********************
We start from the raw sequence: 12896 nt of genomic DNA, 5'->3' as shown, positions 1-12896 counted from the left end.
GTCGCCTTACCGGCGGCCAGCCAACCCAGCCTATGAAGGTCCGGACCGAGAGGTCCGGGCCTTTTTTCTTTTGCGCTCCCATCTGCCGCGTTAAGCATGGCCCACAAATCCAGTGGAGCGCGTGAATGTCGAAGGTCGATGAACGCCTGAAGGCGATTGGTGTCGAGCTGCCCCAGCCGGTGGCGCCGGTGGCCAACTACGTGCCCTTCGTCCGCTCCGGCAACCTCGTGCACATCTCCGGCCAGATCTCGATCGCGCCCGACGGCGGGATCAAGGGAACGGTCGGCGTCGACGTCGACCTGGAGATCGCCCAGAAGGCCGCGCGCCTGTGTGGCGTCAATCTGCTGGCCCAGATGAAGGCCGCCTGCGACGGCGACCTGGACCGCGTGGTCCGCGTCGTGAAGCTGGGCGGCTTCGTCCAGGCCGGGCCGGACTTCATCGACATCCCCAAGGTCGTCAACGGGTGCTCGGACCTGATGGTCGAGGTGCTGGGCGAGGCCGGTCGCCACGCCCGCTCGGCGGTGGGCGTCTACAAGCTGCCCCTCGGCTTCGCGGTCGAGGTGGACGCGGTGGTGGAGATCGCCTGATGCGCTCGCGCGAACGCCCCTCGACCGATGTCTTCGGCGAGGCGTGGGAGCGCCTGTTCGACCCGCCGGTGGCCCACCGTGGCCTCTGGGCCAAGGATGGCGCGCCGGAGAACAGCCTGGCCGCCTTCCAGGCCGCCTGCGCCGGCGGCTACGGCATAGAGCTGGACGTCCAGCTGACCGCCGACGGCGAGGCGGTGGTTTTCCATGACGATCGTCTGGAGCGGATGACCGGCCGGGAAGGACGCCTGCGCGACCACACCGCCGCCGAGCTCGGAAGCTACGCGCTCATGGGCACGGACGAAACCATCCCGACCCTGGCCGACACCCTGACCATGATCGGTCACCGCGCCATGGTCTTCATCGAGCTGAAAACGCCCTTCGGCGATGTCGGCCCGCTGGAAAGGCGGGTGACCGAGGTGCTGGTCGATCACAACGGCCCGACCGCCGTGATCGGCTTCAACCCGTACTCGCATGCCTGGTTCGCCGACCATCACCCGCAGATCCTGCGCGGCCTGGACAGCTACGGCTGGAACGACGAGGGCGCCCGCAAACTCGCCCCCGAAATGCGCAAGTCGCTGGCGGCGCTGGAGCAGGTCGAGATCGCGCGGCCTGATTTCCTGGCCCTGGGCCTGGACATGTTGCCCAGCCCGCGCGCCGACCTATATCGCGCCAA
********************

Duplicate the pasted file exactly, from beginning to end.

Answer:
We start from the raw sequence: 12896 nt of genomic DNA, 5'->3' as shown, positions 1-12896 counted from the left end.
GTCGCCTTACCGGCGGCCAGCCAACCCAGCCTATGAAGGTCCGGACCGAGAGGTCCGGGCCTTTTTTCTTTTGCGCTCCCATCTGCCGCGTTAAGCATGGCCCACAAATCCAGTGGAGCGCGTGAATGTCGAAGGTCGATGAACGCCTGAAGGCGATTGGTGTCGAGCTGCCCCAGCCGGTGGCGCCGGTGGCCAACTACGTGCCCTTCGTCCGCTCCGGCAACCTCGTGCACATCTCCGGCCAGATCTCGATCGCGCCCGACGGCGGGATCAAGGGAACGGTCGGCGTCGACGTCGACCTGGAGATCGCCCAGAAGGCCGCGCGCCTGTGTGGCGTCAATCTGCTGGCCCAGATGAAGGCCGCCTGCGACGGCGACCTGGACCGCGTGGTCCGCGTCGTGAAGCTGGGCGGCTTCGTCCAGGCCGGGCCGGACTTCATCGACATCCCCAAGGTCGTCAACGGGTGCTCGGACCTGATGGTCGAGGTGCTGGGCGAGGCCGGTCGCCACGCCCGCTCGGCGGTGGGCGTCTACAAGCTGCCCCTCGGCTTCGCGGTCGAGGTGGACGCGGTGGTGGAGATCGCCTGATGCGCTCGCGCGAACGCCCCTCGACCGATGTCTTCGGCGAGGCGTGGGAGCGCCTGTTCGACCCGCCGGTGGCCCACCGTGGCCTCTGGGCCAAGGATGGCGCGCCGGAGAACAGCCTGGCCGCCTTCCAGGCCGCCTGCGCCGGCGGCTACGGCATAGAGCTGGACGTCCAGCTGACCGCCGACGGCGAGGCGGTGGTTTTCCATGACGATCGTCTGGAGCGGATGACCGGCCGGGAAGGACGCCTGCGCGACCACACCGCCGCCGAGCTCGGAAGCTACGCGCTCATGGGCACGGACGAAACCATCCCGACCCTGGCCGACACCCTGACCATGATCGGTCACCGCGCCATGGTCTTCATCGAGCTGAAAACGCCCTTCGGCGATGTCGGCCCGCTGGAAAGGCGGGTGACCGAGGTGCTGGTCGATCACAACGGCCCGACCGCCGTGATCGGCTTCAACCCGTACTCGCATGCCTGGTTCGCCGACCATCACCCGCAGATCCTGCGCGGCCTGGACAGCTACGGCTGGAACGACGAGGGCGCCCGCAAACTCGCCCCCGAAATGCGCAAGTCGCTGGCGGCGCTGGAGCAGGTCGAGATCGCGCGGCCTGATTTCCTGGCCCTGGGCCTGGACATGTTGCCCAGCCCGCGCGCCGACCTATATCGCGCCAA